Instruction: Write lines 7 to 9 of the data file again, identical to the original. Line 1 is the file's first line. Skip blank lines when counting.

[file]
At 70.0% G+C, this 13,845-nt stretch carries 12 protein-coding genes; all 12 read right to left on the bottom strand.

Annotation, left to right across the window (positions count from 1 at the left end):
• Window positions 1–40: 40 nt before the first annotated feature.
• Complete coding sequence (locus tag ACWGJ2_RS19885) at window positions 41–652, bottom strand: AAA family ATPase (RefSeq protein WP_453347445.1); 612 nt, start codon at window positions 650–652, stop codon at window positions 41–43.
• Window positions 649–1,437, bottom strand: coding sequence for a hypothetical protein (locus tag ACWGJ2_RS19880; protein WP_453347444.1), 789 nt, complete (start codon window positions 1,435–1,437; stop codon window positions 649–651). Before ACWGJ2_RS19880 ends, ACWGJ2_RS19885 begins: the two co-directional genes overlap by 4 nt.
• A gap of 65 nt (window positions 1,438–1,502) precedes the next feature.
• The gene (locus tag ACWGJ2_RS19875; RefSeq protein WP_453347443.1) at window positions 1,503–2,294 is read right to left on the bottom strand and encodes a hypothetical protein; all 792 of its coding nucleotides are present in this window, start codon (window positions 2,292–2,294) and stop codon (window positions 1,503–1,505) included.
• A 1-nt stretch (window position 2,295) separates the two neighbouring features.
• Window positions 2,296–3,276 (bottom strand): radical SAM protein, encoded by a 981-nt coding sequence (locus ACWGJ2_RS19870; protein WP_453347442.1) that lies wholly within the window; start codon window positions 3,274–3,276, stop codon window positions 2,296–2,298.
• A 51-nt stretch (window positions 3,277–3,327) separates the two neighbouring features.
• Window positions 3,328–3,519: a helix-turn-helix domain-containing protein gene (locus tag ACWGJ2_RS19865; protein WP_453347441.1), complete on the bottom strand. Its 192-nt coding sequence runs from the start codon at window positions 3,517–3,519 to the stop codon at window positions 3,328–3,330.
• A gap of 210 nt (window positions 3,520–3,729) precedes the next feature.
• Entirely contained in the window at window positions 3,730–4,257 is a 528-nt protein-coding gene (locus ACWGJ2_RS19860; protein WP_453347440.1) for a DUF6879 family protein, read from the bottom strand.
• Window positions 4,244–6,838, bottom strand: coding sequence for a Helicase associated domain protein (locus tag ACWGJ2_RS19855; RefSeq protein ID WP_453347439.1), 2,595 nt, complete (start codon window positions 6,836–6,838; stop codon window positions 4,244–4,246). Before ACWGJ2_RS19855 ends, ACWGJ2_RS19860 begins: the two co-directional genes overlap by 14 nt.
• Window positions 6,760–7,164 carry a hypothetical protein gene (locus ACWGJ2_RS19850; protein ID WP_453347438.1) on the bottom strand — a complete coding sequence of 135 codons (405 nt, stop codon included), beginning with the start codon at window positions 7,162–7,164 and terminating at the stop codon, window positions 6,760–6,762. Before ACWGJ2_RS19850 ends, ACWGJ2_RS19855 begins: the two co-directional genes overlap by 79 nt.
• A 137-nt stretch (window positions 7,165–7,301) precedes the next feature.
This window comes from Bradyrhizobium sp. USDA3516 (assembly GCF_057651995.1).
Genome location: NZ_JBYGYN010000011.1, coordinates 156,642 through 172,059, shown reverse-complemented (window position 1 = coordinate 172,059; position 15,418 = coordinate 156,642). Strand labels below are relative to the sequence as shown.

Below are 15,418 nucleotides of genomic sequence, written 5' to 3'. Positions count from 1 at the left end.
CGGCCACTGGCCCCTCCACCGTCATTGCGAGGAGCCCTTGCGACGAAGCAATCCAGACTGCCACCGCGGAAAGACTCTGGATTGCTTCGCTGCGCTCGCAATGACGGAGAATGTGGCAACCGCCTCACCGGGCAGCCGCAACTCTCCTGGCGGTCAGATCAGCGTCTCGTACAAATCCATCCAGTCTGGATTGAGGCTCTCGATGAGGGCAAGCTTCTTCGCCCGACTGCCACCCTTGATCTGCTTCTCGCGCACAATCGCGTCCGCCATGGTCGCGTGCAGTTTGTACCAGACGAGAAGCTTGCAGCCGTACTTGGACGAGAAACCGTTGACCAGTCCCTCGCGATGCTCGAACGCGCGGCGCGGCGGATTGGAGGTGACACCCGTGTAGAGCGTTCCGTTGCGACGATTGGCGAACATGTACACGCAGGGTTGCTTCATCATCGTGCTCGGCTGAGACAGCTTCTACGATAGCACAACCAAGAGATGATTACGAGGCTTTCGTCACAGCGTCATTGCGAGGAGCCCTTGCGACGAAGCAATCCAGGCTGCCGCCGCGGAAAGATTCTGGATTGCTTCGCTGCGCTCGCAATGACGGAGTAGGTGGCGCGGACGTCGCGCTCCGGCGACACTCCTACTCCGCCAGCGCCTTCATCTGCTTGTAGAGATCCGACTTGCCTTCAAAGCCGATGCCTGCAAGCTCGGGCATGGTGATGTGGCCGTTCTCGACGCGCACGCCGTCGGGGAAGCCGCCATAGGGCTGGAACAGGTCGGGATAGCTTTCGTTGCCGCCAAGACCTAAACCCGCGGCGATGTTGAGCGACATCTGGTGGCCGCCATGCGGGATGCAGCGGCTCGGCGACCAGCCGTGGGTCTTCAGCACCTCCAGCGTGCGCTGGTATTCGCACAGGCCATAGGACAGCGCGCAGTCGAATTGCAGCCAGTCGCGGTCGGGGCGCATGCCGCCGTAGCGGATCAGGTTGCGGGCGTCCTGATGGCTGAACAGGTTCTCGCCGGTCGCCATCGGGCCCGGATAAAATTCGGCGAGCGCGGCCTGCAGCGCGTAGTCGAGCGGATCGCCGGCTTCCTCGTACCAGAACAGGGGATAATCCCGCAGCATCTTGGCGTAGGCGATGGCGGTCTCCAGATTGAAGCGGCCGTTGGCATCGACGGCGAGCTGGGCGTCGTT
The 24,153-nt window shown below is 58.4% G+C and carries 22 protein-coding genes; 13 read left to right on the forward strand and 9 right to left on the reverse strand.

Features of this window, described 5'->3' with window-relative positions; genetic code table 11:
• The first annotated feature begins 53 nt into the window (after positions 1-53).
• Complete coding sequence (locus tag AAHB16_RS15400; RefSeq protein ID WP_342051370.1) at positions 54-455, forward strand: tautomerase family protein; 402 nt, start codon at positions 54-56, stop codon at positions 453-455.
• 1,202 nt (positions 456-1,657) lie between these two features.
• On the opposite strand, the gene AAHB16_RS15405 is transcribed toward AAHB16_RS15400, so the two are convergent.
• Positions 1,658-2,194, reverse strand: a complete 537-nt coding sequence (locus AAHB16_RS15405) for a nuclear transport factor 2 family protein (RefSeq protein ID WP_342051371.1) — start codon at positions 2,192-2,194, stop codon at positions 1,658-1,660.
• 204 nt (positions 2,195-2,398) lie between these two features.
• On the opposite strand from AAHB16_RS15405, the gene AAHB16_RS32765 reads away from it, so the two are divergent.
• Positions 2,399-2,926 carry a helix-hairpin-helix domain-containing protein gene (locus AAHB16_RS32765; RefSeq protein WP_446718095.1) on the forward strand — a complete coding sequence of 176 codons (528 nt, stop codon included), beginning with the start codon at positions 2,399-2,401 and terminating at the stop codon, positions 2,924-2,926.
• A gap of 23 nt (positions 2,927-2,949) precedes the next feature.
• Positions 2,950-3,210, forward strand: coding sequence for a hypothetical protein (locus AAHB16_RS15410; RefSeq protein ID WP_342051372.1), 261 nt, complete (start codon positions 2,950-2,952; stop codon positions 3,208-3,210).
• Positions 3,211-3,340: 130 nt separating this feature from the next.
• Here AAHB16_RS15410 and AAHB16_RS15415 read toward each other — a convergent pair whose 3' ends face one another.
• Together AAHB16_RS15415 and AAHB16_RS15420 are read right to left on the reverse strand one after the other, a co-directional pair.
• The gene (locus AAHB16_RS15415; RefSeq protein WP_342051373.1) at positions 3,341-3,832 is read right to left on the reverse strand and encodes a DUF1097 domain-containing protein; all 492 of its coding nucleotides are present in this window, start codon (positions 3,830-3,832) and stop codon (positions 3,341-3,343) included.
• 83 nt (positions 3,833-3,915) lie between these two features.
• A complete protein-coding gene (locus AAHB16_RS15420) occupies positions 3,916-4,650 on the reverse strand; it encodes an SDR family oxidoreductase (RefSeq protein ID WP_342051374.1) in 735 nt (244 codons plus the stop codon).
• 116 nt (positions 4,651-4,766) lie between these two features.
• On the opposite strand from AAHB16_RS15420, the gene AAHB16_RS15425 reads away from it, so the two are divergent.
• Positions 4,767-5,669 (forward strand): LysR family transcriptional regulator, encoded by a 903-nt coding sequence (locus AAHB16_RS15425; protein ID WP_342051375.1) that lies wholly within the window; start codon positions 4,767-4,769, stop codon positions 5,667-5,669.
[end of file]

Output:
• The gene (locus tag ACWGJ2_RS19875; RefSeq protein WP_453347443.1) at window positions 1,503–2,294 is read right to left on the bottom strand and encodes a hypothetical protein; all 792 of its coding nucleotides are present in this window, start codon (window positions 2,292–2,294) and stop codon (window positions 1,503–1,505) included.
• A 1-nt stretch (window position 2,295) separates the two neighbouring features.
• Window positions 2,296–3,276 (bottom strand): radical SAM protein, encoded by a 981-nt coding sequence (locus ACWGJ2_RS19870; protein WP_453347442.1) that lies wholly within the window; start codon window positions 3,274–3,276, stop codon window positions 2,296–2,298.